We are pleased to announce that new dates have been released for the 3 day Building Capability for Improvement course. If you would like to learn how the CPS tools can help you to reduce spend, release more time to care for patients, reduce waiting times by identifying waste in your processes this is the course for you…

We have also designed a new Cumbria Production System course called Pathway Visualisation and dates are now available. This workshop will enable you to use mapping to understand and improve the patient journey, identify opportunities for improvement, improve flow, recognise value and reduce waste.

For dates, venues and booking information, please visit our training and events page.

By Kimberley Little, CLIC Administrator

Earlier this month, we welcomed nearly 200 health and care staff from across Cumbria and beyond to our annual LOC in the Lakes event in Rheged, Penrith – our largest turnout so far! A highlight on the CLIC calendar, this was the fourth Learning Organisation Collaborative (LOC) Festival we have held and this year the focus was: We’re all Human - Skills for Safety. Over the course of the day, we heard from a range of engaging keynote speakers and everyone had the chance to attend 3 workshops from a selection of human factors related topics.

Opening the day, Stephen Singleton greeted a packed lecture hall where dozens of different organisations had come together to gain a further insight and develop their knowledge in human factors. Stephen helped set the scene for the day with the question ‘how do we as staff interact with patients, systems, processes and equipment to make everything we use as safe as possible?’.

Dr Rod Harpin welcomed the reintroduction of human factors training from the CLIC team and reiterated the importance of focusing on improvements in safety which we must deliver as a system.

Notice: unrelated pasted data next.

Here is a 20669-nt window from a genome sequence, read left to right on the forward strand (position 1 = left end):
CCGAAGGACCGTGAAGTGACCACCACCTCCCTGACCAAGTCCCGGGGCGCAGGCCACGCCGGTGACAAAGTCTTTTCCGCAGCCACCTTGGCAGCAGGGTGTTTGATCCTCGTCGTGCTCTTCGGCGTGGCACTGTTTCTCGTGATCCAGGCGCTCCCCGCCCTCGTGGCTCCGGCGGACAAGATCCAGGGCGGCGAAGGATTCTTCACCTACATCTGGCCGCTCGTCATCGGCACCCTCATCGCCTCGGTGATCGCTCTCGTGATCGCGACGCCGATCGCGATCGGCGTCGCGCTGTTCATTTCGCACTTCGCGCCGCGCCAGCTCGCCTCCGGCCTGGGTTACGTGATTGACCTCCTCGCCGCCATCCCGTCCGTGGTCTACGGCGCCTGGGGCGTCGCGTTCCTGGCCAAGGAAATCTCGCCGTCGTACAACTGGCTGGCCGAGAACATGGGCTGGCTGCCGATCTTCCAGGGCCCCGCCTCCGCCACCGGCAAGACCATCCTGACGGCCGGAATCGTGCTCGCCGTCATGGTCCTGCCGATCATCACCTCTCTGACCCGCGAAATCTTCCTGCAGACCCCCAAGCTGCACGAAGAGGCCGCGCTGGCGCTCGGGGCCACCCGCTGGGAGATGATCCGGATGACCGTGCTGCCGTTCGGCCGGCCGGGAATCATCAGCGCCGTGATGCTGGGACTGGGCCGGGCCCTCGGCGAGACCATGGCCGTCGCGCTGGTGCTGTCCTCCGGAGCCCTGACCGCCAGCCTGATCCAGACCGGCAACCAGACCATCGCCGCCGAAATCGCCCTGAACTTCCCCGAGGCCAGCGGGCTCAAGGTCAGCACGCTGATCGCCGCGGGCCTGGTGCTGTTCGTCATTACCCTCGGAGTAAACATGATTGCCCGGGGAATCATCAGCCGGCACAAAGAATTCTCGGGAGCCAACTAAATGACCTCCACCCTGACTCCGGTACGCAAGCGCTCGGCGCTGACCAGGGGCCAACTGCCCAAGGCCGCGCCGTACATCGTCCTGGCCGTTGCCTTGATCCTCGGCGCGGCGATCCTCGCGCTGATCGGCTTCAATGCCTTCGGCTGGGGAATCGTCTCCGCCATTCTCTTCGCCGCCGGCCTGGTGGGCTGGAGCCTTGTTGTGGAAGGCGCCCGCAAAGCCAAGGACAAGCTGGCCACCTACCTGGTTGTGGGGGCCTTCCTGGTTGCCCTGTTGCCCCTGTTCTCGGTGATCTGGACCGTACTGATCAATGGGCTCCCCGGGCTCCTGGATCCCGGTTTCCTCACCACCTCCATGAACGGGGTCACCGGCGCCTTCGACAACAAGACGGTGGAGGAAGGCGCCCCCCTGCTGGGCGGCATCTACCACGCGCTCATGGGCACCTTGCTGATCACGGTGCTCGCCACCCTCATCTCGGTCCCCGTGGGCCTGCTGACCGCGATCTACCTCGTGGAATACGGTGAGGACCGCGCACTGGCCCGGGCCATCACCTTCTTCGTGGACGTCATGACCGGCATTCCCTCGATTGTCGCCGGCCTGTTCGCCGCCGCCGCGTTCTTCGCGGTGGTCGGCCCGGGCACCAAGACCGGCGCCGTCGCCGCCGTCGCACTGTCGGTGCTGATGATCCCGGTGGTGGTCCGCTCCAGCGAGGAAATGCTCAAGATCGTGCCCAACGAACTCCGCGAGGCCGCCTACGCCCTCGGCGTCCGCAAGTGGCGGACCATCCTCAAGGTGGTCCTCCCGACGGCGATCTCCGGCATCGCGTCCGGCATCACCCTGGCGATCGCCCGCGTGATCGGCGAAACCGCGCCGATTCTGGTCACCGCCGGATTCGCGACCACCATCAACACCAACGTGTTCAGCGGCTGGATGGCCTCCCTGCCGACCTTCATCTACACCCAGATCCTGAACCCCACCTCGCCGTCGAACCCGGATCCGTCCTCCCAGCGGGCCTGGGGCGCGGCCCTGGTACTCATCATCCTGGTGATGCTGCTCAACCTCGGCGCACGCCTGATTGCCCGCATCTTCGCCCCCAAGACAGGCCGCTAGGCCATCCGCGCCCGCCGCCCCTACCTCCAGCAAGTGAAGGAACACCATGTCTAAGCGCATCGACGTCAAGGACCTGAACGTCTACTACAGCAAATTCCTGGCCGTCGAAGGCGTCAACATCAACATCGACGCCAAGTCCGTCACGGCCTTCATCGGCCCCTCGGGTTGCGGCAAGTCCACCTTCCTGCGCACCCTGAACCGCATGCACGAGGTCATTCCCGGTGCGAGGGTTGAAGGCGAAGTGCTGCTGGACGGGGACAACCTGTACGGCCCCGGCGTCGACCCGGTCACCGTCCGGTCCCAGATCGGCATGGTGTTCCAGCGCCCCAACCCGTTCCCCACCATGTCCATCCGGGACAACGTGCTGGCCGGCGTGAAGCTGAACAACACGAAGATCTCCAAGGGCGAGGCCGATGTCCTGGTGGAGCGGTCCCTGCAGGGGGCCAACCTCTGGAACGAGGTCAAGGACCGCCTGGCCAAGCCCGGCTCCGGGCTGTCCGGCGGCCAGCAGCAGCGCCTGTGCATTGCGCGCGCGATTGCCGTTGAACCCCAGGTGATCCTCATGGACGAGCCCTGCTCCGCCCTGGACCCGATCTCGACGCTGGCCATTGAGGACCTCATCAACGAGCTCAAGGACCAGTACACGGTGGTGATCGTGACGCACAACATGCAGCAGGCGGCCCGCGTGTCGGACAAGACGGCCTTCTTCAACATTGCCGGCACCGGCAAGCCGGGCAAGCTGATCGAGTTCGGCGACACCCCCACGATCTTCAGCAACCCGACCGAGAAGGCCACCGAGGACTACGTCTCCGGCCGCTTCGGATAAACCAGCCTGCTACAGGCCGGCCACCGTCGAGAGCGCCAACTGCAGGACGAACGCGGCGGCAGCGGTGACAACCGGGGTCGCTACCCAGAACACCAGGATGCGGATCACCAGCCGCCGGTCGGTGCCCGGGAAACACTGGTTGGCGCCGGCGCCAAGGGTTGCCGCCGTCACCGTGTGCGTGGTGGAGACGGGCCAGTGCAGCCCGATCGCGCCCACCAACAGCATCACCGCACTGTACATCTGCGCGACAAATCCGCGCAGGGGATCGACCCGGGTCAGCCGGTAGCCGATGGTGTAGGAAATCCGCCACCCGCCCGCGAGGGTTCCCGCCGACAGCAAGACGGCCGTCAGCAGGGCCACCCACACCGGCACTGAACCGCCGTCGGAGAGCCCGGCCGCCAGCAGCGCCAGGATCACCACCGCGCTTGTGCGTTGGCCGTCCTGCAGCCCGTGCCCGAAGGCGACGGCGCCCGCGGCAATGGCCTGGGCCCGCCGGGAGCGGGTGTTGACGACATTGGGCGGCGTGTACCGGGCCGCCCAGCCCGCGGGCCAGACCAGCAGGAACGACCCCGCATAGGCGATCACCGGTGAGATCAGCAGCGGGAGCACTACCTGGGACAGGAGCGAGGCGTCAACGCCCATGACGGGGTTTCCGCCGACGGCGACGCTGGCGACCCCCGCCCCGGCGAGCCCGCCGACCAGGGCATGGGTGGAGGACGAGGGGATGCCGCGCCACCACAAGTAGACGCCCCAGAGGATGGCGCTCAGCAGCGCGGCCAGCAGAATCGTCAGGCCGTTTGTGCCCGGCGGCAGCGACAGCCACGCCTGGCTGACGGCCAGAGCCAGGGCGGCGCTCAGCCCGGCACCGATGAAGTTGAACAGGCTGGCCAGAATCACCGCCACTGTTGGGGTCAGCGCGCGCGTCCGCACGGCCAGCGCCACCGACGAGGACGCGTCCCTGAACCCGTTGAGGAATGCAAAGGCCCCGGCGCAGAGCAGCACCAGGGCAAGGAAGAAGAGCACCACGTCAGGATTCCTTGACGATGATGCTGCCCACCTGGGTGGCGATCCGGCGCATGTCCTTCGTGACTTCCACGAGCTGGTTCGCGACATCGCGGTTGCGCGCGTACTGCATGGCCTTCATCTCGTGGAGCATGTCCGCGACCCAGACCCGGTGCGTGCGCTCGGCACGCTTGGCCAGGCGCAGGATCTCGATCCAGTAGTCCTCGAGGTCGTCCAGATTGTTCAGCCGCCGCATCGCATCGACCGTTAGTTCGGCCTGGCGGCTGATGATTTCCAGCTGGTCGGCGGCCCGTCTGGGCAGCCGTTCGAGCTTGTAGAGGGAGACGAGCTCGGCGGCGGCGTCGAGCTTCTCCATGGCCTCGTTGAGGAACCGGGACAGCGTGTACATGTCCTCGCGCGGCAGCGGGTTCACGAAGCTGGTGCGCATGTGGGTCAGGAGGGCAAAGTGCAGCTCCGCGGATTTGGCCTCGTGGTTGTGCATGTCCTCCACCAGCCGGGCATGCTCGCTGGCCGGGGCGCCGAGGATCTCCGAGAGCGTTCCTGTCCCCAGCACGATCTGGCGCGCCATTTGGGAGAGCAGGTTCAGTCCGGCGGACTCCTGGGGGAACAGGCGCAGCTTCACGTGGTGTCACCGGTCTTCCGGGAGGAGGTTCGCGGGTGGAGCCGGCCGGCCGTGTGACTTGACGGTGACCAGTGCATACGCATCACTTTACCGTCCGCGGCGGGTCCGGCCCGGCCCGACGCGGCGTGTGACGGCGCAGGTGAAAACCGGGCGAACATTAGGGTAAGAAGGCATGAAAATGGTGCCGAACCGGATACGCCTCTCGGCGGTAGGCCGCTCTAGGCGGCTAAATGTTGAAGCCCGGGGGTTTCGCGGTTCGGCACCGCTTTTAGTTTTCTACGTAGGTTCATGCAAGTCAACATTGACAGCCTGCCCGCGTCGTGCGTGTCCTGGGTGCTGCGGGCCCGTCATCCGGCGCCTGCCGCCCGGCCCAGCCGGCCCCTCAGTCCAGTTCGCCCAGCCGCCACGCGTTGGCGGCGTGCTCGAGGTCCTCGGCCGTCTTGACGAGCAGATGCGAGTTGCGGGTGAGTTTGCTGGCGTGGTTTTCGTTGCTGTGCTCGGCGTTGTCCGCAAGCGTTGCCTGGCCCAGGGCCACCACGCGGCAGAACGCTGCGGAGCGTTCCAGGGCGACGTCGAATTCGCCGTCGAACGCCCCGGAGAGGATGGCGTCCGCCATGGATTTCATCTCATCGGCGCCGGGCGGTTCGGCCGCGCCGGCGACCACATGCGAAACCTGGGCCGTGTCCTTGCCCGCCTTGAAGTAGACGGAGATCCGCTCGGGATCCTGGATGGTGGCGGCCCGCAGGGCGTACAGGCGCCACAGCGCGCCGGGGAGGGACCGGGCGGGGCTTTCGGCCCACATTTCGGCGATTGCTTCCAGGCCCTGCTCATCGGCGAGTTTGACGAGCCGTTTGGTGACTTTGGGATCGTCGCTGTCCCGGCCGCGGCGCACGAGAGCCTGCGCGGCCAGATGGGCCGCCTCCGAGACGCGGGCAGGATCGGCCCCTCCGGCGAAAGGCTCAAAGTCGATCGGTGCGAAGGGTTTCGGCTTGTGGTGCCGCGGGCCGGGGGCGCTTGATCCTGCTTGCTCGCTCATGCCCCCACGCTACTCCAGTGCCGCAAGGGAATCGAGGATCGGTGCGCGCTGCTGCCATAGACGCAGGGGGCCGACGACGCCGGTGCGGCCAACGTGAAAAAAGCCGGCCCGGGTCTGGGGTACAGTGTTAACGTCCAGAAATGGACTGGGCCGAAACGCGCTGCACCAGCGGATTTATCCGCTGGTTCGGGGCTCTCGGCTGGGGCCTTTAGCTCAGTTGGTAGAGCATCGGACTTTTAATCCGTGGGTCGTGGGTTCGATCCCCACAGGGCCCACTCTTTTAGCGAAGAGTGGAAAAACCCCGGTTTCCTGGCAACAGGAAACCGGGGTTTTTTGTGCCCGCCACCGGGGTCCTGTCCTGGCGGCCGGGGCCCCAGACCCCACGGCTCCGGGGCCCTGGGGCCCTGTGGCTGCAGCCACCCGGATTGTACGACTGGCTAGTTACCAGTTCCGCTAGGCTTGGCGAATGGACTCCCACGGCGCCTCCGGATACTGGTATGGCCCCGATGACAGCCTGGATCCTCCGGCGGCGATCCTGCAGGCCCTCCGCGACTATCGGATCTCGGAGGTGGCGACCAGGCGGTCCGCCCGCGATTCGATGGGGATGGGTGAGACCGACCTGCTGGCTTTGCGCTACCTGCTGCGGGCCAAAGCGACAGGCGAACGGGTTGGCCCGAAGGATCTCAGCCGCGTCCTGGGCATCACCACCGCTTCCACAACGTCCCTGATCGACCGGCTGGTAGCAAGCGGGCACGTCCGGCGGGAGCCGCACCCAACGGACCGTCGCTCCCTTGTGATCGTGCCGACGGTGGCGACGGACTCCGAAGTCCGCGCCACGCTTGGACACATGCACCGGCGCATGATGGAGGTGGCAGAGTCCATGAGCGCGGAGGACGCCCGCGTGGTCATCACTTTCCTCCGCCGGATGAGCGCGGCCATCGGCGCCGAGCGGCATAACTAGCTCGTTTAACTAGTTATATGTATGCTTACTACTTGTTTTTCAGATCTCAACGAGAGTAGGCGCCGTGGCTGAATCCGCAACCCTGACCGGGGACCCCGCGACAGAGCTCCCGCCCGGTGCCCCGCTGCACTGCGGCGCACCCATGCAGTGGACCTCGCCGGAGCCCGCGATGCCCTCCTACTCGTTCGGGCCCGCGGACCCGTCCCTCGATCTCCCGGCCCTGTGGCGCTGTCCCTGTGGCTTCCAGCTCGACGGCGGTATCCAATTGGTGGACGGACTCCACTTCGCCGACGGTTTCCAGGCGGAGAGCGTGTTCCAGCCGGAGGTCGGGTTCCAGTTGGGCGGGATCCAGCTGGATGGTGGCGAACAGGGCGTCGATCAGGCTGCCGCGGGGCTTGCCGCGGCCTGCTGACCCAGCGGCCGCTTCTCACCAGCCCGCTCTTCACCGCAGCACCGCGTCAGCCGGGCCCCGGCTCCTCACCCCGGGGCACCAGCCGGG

We then heard from Andy McKenna, Managing Director of Amtrain Ltd who brought a different perspective from the rail industry on the importance of human factors. Sharing some hair-raising scenarios, he reinforced just how vital good planning and communication really is and the disastrous consequences when things go awry.

After attending the first workshop choice of the day, Professor Peter Spurgeon who is based in the Institute of Clinical Leadership within the Medical School at Warwick University, shared his hope that those in attendance understand there is a new thinking around patient safety that is proactive and orientated towards risk. He explained how medical leadership in itself is not the solution to many of the organisational problems but the creation by medical leaders of a culture of medical engagement probably is.

Wrapping up the day, Jonathan West who is based in Helen Hamlyn Centre for Design, Royal College of Art, shared his work trying to develop new processes, products and services aiming to make healthcare cheaper, more effective and safer whilst reiterating how we should always look at how things can be done better.

We are pleased to say that 94% of attendees to LOC in the Lakes gave us top marks for the day and we are already getting our thinking caps on for LOC in the Lakes 2020! Watch this space...

Are you a senior clinician working to improve service in a complex environment across organisational boundaries?

The programme has been designed around the NHS Healthcare Leadership Model and focuses on developing the participant’s personal leadership effectiveness behaviours, skills and abilities to develop themselves and to work effectively with others at both a strategic and local level.

Participants will be required to identify and undertake a cross boundary improvement project and will receive support to develop the technical and organisational skills for service improvement and manage change process.

Reporting on this project will be expected regardless of which academic option is selected.


Target audience

The programme is aimed specifically at senior clinicians from the North East and Cumbria e.g. CCG clinical leads, clinical directors and GPs working as part of a federation, Senior nurses, allied health professionals and professional scientific and technical staff who are involved in cross-sector, cross-organisational work.


Features and benefits to participants

  • Two day introductory residential including strategic and system leadership, personal effectiveness, emotional intelligence a MBTI Personality Workshop